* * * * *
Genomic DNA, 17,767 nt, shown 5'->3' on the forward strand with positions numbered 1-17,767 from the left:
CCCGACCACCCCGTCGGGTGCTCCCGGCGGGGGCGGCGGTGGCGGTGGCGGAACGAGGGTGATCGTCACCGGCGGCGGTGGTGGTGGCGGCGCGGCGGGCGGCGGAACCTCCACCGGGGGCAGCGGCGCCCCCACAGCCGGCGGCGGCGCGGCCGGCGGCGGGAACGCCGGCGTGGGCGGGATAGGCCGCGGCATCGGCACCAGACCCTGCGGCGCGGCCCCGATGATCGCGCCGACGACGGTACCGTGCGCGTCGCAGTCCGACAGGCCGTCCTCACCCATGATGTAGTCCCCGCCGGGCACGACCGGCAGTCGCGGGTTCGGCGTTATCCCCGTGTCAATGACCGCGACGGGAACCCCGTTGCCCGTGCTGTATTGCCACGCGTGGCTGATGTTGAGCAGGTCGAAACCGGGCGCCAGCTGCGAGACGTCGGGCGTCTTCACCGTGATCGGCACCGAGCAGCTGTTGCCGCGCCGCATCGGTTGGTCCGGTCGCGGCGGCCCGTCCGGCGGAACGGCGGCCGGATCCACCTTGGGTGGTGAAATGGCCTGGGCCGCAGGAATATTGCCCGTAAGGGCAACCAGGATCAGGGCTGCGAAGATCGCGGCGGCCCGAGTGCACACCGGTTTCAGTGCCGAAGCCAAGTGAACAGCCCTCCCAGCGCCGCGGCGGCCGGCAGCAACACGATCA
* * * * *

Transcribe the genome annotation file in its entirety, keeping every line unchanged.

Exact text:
Genomic DNA, 17,767 nt, shown 5'->3' on the forward strand with positions numbered 1-17,767 from the left:
CCCGACCACCCCGTCGGGTGCTCCCGGCGGGGGCGGCGGTGGCGGTGGCGGAACGAGGGTGATCGTCACCGGCGGCGGTGGTGGTGGCGGCGCGGCGGGCGGCGGAACCTCCACCGGGGGCAGCGGCGCCCCCACAGCCGGCGGCGGCGCGGCCGGCGGCGGGAACGCCGGCGTGGGCGGGATAGGCCGCGGCATCGGCACCAGACCCTGCGGCGCGGCCCCGATGATCGCGCCGACGACGGTACCGTGCGCGTCGCAGTCCGACAGGCCGTCCTCACCCATGATGTAGTCCCCGCCGGGCACGACCGGCAGTCGCGGGTTCGGCGTTATCCCCGTGTCAATGACCGCGACGGGAACCCCGTTGCCCGTGCTGTATTGCCACGCGTGGCTGATGTTGAGCAGGTCGAAACCGGGCGCCAGCTGCGAGACGTCGGGCGTCTTCACCGTGATCGGCACCGAGCAGCTGTTGCCGCGCCGCATCGGTTGGTCCGGTCGCGGCGGCCCGTCCGGCGGAACGGCGGCCGGATCCACCTTGGGTGGTGAAATGGCCTGGGCCGCAGGAATATTGCCCGTAAGGGCAACCAGGATCAGGGCTGCGAAGATCGCGGCGGCCCGAGTGCACACCGGTTTCAGTGCCGAAGCCAAGTGAACAGCCCTCCCAGCGCCGCGGCGGCCGGCAGCAACACGATCA